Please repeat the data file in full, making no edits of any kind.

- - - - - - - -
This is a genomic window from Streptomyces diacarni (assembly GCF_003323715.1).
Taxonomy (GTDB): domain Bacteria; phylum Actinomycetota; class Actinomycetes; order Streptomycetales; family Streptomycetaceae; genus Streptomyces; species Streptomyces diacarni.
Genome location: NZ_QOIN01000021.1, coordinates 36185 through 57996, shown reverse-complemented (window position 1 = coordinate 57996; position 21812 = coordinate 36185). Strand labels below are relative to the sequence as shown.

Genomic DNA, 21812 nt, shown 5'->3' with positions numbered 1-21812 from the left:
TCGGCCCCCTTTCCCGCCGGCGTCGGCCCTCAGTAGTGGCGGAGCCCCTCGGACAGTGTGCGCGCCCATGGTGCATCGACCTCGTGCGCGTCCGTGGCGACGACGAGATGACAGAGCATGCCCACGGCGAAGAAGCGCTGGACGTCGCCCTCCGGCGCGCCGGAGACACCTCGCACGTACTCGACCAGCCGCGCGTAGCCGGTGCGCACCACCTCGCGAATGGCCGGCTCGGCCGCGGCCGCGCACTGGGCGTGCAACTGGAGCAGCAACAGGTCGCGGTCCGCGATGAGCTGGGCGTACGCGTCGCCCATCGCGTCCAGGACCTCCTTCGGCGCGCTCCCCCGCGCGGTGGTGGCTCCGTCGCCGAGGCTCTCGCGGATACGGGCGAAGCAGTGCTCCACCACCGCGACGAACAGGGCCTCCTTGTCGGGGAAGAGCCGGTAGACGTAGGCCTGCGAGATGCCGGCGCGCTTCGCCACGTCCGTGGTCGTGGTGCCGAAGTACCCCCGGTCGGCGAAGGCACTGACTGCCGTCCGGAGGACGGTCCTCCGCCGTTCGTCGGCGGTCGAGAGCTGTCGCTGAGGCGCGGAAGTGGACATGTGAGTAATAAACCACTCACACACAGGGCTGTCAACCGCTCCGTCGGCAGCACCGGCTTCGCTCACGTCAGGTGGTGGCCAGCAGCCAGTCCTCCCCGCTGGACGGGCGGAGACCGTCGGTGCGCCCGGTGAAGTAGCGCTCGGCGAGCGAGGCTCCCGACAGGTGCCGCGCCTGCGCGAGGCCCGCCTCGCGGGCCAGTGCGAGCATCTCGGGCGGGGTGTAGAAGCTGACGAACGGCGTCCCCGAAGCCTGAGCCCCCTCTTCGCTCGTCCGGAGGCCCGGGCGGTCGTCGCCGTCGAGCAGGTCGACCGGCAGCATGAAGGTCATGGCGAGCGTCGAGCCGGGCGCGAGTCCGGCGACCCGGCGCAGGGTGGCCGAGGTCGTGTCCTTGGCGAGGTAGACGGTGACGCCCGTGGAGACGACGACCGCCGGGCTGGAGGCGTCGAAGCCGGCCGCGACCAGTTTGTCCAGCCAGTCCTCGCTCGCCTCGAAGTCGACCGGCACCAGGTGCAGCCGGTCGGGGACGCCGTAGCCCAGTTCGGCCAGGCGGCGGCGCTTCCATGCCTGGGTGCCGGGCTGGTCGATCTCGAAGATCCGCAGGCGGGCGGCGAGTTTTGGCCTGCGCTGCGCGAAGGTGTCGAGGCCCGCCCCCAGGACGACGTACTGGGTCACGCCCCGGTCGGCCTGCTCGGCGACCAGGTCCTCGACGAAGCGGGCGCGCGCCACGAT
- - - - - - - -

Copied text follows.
This is a genomic window from Streptomyces diacarni (assembly GCF_003323715.1).
Taxonomy (GTDB): domain Bacteria; phylum Actinomycetota; class Actinomycetes; order Streptomycetales; family Streptomycetaceae; genus Streptomyces; species Streptomyces diacarni.
Genome location: NZ_QOIN01000021.1, coordinates 36185 through 57996, shown reverse-complemented (window position 1 = coordinate 57996; position 21812 = coordinate 36185). Strand labels below are relative to the sequence as shown.

Genomic DNA, 21812 nt, shown 5'->3' with positions numbered 1-21812 from the left:
TCGGCCCCCTTTCCCGCCGGCGTCGGCCCTCAGTAGTGGCGGAGCCCCTCGGACAGTGTGCGCGCCCATGGTGCATCGACCTCGTGCGCGTCCGTGGCGACGACGAGATGACAGAGCATGCCCACGGCGAAGAAGCGCTGGACGTCGCCCTCCGGCGCGCCGGAGACACCTCGCACGTACTCGACCAGCCGCGCGTAGCCGGTGCGCACCACCTCGCGAATGGCCGGCTCGGCCGCGGCCGCGCACTGGGCGTGCAACTGGAGCAGCAACAGGTCGCGGTCCGCGATGAGCTGGGCGTACGCGTCGCCCATCGCGTCCAGGACCTCCTTCGGCGCGCTCCCCCGCGCGGTGGTGGCTCCGTCGCCGAGGCTCTCGCGGATACGGGCGAAGCAGTGCTCCACCACCGCGACGAACAGGGCCTCCTTGTCGGGGAAGAGCCGGTAGACGTAGGCCTGCGAGATGCCGGCGCGCTTCGCCACGTCCGTGGTCGTGGTGCCGAAGTACCCCCGGTCGGCGAAGGCACTGACTGCCGTCCGGAGGACGGTCCTCCGCCGTTCGTCGGCGGTCGAGAGCTGTCGCTGAGGCGCGGAAGTGGACATGTGAGTAATAAACCACTCACACACAGGGCTGTCAACCGCTCCGTCGGCAGCACCGGCTTCGCTCACGTCAGGTGGTGGCCAGCAGCCAGTCCTCCCCGCTGGACGGGCGGAGACCGTCGGTGCGCCCGGTGAAGTAGCGCTCGGCGAGCGAGGCTCCCGACAGGTGCCGCGCCTGCGCGAGGCCCGCCTCGCGGGCCAGTGCGAGCATCTCGGGCGGGGTGTAGAAGCTGACGAACGGCGTCCCCGAAGCCTGAGCCCCCTCTTCGCTCGTCCGGAGGCCCGGGCGGTCGTCGCCGTCGAGCAGGTCGACCGGCAGCATGAAGGTCATGGCGAGCGTCGAGCCGGGCGCGAGTCCGGCGACCCGGCGCAGGGTGGCCGAGGTCGTGTCCTTGGCGAGGTAGACGGTGACGCCCGTGGAGACGACGACCGCCGGGCTGGAGGCGTCGAAGCCGGCCGCGACCAGTTTGTCCAGCCAGTCCTCGCTCGCCTCGAAGTCGACCGGCACCAGGTGCAGCCGGTCGGGGACGCCGTAGCCCAGTTCGGCCAGGCGGCGGCGCTTCCATGCCTGGGTGCCGGGCTGGTCGATCTCGAAGATCCGCAGGCGGGCGGCGAGTTTTGGCCTGCGCTGCGCGAAGGTGTCGAGGCCCGCCCCCAGGACGACGTACTGGGTCACGCCCCGGTCGGCCTGCTCGGCGACCAGGTCCTCGACGAAGCGGGCGCGCGCCACGAT